How Can You Start Building Credit If You Don’t Have Any?
If banks are hesitant to work with you due to the absence of a credit score, you may wonder how you can ever establish one. Rest assured, there are numerous products and options available specifically designed to assist individuals in initiating their credit-building journey. The key lies in selecting the right option that aligns with your financial goals and requirements. Here are several options to help you begin building your credit history.
Get a Cosigner
If you find yourself in a situation where you require a loan, such as for a car, and you lack a credit history or possess a poor credit score, you may need the assistance of a cosigner. A cosigner is an individual with a stronger credit profile, perceived by the bank as a lower risk compared to you. When this person cosigns the loan, they effectively agree to assume responsibility for repaying the loan if you fail to fulfill your payment obligations.
Subsequently, the lender reports the loan payments to the credit reports of both you and the cosigner. This enables you to begin establishing a credit history that may alleviate the need for a cosigner in the future.
This option is particularly beneficial if you genuinely require a significant purchase, such as a car, and need to finance it through credit. However, it is essential that you find someone with a satisfactory credit standing who is willing to serve as a co-signer.
Apply for a Secure Credit Card
Not everyone has the opportunity to find someone willing or able to cosign a loan, and not everyone needs to commence their credit-building journey with that level of commitment. An alternative option is to apply for a secured credit card.
A secured credit card functions by requiring a deposit from you, which then serves as collateral for the card. The deposit you make determines your initial credit limit. By using the card responsibly and making timely payments, you may have the chance to increase your credit limit or even have your deposit returned. Moreover, the credit card company typically reports your activity to one or more credit bureaus, enabling you to build your credit history.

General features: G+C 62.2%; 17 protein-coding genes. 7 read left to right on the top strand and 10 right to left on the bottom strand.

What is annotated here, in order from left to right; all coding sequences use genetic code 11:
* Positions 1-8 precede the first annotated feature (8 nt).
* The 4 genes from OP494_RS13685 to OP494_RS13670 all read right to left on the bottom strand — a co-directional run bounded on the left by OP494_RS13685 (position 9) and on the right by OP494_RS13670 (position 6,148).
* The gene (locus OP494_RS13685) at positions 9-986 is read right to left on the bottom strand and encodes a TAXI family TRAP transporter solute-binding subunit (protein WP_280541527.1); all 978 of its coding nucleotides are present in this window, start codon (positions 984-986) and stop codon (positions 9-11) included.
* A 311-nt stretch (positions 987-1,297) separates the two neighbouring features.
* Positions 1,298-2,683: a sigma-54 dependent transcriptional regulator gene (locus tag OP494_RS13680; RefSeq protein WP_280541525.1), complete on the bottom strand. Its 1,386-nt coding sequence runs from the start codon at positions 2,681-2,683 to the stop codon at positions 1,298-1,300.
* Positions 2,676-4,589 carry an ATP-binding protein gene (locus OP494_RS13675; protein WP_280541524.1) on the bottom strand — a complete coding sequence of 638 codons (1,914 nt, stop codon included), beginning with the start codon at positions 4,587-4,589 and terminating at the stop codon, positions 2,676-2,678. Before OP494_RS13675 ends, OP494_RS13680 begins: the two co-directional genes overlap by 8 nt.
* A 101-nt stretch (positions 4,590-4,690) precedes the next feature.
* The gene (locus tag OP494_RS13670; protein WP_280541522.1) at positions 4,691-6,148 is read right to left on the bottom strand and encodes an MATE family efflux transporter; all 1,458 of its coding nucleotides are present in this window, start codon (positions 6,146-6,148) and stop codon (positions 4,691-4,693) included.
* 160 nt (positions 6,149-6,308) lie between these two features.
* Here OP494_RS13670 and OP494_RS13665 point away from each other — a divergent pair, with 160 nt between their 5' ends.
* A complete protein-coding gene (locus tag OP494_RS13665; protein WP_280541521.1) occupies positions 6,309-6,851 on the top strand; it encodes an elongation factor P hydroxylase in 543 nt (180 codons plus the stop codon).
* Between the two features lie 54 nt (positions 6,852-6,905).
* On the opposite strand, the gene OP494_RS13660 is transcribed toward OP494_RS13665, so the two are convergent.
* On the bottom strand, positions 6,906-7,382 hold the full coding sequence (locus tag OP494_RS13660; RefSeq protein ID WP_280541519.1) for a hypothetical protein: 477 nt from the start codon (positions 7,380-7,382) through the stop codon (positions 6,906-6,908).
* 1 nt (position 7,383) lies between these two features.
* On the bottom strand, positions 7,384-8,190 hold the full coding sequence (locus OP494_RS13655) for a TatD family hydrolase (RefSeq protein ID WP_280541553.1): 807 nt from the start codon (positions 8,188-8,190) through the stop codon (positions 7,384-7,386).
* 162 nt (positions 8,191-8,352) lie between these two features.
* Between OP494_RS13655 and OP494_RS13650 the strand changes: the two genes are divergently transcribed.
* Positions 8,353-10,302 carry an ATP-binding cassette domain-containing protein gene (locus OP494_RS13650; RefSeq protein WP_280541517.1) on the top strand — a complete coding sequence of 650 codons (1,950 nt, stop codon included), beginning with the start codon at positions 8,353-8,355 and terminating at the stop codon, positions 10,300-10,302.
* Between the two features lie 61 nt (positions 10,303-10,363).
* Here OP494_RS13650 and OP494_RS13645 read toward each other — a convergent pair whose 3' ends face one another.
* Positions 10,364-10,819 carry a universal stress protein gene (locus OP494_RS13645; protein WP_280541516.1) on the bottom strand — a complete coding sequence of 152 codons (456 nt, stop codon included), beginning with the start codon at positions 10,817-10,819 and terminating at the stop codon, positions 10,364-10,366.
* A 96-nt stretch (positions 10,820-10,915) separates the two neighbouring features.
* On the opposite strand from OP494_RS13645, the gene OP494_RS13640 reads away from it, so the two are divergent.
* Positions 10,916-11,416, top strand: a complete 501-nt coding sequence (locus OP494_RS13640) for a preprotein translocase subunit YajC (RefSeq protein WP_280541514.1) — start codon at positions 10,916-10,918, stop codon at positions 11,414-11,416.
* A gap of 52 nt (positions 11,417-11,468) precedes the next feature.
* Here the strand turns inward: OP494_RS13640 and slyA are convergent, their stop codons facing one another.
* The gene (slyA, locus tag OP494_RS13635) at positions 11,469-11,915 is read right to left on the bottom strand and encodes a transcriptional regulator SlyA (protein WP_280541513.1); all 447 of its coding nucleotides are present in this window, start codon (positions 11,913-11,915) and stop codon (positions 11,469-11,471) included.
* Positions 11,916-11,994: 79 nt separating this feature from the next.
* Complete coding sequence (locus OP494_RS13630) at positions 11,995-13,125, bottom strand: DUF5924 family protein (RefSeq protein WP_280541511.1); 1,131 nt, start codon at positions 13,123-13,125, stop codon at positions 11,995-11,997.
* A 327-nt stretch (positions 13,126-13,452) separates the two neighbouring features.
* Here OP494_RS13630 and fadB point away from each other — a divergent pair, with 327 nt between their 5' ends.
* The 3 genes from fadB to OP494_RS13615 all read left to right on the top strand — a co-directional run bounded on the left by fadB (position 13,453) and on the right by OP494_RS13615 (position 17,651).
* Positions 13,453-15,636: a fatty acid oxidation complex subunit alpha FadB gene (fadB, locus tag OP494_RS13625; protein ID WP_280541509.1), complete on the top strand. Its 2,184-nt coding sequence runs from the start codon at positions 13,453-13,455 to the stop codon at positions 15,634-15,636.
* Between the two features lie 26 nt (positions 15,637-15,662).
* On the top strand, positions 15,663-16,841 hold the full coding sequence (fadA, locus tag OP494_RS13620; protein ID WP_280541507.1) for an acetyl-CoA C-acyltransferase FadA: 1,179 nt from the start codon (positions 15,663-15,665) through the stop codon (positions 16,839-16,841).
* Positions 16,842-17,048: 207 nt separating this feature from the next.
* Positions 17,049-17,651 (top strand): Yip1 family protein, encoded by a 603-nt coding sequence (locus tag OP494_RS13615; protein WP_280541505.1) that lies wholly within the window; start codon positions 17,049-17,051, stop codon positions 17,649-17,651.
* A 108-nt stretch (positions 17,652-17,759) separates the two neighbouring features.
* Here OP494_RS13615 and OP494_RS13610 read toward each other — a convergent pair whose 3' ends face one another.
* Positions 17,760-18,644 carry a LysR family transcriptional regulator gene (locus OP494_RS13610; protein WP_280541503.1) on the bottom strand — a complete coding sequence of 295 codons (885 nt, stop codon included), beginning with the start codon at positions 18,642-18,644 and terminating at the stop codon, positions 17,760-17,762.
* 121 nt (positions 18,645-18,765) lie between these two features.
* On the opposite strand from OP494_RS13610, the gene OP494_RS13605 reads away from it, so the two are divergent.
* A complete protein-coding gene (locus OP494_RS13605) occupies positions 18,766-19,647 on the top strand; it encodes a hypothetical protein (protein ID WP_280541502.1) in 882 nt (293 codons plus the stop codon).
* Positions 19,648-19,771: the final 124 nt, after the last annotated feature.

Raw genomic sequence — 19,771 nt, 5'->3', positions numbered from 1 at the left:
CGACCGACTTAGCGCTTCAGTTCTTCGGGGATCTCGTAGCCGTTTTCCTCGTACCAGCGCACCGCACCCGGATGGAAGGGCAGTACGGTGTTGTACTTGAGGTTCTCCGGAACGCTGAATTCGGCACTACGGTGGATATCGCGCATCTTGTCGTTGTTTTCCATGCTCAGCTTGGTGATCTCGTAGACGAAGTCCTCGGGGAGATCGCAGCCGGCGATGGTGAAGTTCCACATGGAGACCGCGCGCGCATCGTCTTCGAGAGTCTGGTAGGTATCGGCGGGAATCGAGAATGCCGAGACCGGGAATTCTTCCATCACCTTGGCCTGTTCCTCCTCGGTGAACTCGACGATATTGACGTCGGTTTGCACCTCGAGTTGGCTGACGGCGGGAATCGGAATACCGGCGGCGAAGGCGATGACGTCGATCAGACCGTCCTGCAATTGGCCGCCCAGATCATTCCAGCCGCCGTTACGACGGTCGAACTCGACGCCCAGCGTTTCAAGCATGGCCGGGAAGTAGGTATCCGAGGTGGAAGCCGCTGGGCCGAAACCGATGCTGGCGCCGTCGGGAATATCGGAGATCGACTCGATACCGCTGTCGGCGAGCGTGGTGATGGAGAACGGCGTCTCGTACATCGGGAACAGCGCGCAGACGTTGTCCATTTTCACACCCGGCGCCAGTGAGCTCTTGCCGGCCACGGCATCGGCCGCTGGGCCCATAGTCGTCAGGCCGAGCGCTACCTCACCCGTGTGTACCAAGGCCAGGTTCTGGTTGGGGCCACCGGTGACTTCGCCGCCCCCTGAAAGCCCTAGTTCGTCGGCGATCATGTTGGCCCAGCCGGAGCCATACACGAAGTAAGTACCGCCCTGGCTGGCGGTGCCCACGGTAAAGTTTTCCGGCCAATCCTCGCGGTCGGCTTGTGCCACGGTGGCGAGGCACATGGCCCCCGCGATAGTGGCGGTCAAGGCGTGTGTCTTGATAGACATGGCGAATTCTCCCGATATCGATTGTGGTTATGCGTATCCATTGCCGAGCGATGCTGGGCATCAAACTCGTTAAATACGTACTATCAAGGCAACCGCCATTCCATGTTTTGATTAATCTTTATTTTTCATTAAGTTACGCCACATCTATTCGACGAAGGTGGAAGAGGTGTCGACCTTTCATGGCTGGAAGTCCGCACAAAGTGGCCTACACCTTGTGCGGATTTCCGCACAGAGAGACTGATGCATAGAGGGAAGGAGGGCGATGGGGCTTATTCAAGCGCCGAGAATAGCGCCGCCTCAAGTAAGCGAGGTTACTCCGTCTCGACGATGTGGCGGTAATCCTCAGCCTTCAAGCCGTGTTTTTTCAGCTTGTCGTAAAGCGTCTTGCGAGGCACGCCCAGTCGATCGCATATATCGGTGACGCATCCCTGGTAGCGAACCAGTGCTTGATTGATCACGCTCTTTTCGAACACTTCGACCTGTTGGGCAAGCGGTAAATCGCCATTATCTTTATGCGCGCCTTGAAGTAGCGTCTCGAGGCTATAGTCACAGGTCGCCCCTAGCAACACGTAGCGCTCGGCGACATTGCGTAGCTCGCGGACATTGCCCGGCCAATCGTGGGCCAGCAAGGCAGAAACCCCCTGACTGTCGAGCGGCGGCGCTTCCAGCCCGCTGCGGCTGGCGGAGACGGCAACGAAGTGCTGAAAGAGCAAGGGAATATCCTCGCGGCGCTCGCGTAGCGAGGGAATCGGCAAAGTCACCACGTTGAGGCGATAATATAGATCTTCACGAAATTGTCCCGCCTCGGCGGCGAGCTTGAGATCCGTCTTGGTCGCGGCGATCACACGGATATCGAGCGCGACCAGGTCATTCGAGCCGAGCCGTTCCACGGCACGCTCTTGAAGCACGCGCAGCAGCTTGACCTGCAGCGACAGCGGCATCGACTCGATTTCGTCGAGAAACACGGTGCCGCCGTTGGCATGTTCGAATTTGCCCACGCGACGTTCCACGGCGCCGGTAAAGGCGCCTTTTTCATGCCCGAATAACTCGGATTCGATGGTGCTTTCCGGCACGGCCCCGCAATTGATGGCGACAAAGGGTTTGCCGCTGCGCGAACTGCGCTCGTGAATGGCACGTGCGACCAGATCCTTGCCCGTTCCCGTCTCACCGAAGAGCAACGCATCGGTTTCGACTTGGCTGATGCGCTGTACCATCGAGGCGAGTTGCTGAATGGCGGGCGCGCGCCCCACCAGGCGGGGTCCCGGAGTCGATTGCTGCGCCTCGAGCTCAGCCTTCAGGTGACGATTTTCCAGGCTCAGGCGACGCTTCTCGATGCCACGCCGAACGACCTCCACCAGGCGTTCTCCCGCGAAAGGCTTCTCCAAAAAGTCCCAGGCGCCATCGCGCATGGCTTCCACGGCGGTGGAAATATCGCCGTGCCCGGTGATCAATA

This option is particularly suitable if you do not require immediate borrowing but are focused on establishing and strengthening your credit. However, it is important to note that you will need to have approximately $200 or more available to put down as a deposit in order to secure an initial credit line. Applying for a secured credit card can be advantageous if you lack revolving accounts on your credit history. Lenders prefer to see evidence of your ability to manage different types of accounts and the credit mix you have plays a role in determining your credit score.
Get an Installment Loan
If you already have a credit card or find yourself in need of funds for an emergency situation, you can consider building your credit by obtaining an installment loan. Look for lenders like Wise Loan that are more lenient with credit requirements and are willing to assist you in building your credit as you repay the loan.
This option can be particularly beneficial if you want to diversify your credit mix by adding an installment loan to your accounts, or if you require immediate funds for an unexpected expense.
With Wise Loan, you do not need to possess excellent credit to be approved for a loan. Discover more about their offerings and submit your application today to explore the possibilities of improving your credit.
The recommendations contained in this article are designed for informational purposes only. Essential Lending DBA Wise Loan does not guarantee the accuracy of the information provided in this article; is not responsible for any errors, omissions, or misrepresentations; and is not responsible for the consequences of any decisions or actions taken as a result of the information provided above.